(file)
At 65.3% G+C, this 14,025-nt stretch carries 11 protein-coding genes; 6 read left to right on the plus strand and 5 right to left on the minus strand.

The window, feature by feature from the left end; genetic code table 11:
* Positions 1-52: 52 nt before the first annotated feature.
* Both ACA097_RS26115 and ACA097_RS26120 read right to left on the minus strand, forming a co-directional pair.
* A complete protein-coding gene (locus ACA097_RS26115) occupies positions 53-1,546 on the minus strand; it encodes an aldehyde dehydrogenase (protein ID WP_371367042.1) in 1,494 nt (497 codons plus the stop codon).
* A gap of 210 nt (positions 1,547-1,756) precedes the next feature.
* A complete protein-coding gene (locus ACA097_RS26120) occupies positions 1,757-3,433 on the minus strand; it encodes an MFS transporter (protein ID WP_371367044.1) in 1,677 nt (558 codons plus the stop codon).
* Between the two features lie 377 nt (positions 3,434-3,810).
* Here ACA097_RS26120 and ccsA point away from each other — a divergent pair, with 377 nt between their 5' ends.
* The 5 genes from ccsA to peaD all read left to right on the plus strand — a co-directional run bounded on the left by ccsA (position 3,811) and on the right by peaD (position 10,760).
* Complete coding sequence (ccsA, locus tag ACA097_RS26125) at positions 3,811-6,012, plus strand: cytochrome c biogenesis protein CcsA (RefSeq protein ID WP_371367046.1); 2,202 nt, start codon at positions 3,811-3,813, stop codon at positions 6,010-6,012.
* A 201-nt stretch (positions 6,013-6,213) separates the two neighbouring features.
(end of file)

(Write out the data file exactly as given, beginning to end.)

At 65.3% G+C, this 14,025-nt stretch carries 11 protein-coding genes; 6 read left to right on the plus strand and 5 right to left on the minus strand.

The window, feature by feature from the left end; genetic code table 11:
* Positions 1-52: 52 nt before the first annotated feature.
* Both ACA097_RS26115 and ACA097_RS26120 read right to left on the minus strand, forming a co-directional pair.
* A complete protein-coding gene (locus ACA097_RS26115) occupies positions 53-1,546 on the minus strand; it encodes an aldehyde dehydrogenase (protein ID WP_371367042.1) in 1,494 nt (497 codons plus the stop codon).
* A gap of 210 nt (positions 1,547-1,756) precedes the next feature.
* A complete protein-coding gene (locus ACA097_RS26120) occupies positions 1,757-3,433 on the minus strand; it encodes an MFS transporter (protein ID WP_371367044.1) in 1,677 nt (558 codons plus the stop codon).
* Between the two features lie 377 nt (positions 3,434-3,810).
* Here ACA097_RS26120 and ccsA point away from each other — a divergent pair, with 377 nt between their 5' ends.
* The 5 genes from ccsA to peaD all read left to right on the plus strand — a co-directional run bounded on the left by ccsA (position 3,811) and on the right by peaD (position 10,760).
* Complete coding sequence (ccsA, locus tag ACA097_RS26125) at positions 3,811-6,012, plus strand: cytochrome c biogenesis protein CcsA (RefSeq protein ID WP_371367046.1); 2,202 nt, start codon at positions 3,811-3,813, stop codon at positions 6,010-6,012.
* A 201-nt stretch (positions 6,013-6,213) separates the two neighbouring features.